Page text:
Leaders across the EU have already made clear their thoughts on the Libra cryptocurrency venture on Twitter. Such problems have now extended to Apple Pay, with the EU antitrust chief Margrethe Vestager’s office investigates whether the pre-installed mobile payment system of the firm plays dirty with the market, Bloomberg said on Wednesday. In September, officials of the European Commission asked mobile payment providers, banks and developers of apps “why Apple Inc.’s phones might benefit Apple Pay over other expense solutions,” Bloomberg wrote, referring to MLex. Regulators reported in an email speech to Bloomberg that the office is tracking “possible anti-competitive marketplace practices and unmannerly behavior” without naming Apple.
In this sense, the Commission is actively monitoring the growth of mobile payment solutions; the actions of payment providers, including mobile payments, wrote the EU according to MLex. The problem focuses on Apple’s patented Near-Field Communication chip, which Apple Pay depends on to allow operators to pay in stores by merely allotment their phones nearby a card reader. Last year, Vestager held she understood that Apple was limiting its use of the NFC chip to Apple Wallet cards only. There are no such limitations on wallet or banking app NFC permissions on IOS.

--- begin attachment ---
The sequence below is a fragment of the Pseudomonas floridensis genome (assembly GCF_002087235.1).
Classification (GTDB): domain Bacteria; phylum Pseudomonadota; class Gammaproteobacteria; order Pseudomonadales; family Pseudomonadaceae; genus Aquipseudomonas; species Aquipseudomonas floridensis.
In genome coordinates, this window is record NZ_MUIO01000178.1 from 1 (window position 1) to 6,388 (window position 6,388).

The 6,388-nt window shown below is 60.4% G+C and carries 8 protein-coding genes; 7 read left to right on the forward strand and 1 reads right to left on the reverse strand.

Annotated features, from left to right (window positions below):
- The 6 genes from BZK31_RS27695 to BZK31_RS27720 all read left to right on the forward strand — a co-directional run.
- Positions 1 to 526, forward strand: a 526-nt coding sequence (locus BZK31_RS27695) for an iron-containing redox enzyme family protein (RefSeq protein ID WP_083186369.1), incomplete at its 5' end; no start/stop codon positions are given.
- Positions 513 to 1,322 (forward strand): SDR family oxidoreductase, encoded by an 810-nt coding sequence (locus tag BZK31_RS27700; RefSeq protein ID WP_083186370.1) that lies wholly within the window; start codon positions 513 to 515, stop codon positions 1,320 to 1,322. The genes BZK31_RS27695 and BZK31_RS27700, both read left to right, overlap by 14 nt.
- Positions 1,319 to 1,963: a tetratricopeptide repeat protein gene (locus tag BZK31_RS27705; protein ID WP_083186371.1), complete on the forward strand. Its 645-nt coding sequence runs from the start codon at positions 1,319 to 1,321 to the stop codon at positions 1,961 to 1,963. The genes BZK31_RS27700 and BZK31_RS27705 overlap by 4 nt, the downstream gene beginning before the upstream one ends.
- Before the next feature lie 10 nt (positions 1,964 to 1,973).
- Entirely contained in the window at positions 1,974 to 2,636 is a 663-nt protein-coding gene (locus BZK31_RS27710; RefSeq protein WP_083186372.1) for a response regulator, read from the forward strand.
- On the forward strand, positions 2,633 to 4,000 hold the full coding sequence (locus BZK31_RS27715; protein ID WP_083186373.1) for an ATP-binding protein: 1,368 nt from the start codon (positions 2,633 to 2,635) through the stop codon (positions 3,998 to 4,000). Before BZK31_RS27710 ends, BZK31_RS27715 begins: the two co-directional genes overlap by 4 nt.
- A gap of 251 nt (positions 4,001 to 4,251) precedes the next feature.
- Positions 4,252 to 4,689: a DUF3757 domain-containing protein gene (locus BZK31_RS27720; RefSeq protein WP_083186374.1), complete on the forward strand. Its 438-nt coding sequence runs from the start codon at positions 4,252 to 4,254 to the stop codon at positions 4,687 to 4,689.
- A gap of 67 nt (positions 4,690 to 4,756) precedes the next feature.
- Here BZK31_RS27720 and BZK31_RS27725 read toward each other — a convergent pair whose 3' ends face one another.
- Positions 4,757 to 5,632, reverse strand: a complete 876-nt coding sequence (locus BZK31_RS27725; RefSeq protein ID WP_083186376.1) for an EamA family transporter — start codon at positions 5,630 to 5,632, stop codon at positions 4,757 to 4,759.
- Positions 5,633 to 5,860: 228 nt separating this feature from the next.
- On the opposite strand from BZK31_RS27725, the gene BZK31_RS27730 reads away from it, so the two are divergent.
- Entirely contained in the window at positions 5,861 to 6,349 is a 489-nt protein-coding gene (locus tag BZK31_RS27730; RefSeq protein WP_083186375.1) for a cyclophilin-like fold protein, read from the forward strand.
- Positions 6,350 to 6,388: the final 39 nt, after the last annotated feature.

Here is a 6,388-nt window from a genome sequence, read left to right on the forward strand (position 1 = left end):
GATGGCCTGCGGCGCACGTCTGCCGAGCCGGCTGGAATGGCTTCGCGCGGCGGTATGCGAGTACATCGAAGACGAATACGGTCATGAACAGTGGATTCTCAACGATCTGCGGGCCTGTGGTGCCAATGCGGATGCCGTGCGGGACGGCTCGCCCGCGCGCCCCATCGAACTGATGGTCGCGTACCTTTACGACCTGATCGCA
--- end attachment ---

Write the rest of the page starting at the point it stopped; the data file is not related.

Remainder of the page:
Competitors have protested that Apple refuses to allow alternative payment methods for Apple Wallet and how the iPhone automatically prompts Wallet users. And when an NFC signal is received, MLex announced the Apple Pay interfaces. Although Apple has relaxed certain NFC constraints, some devices need to be opened manually to the foreground to receive NFC signals, according to 9to5Mac. There is no official investigation yet, and EU regulators may decide to drop the matter. But in an age of rising device sales, services such as mobile payments have become a pillar of Apple’s strategy CEO Tim Cook recently said that the growth of Apple Pay is attracting customers and growing monthly amounts of payments faster than PayPal.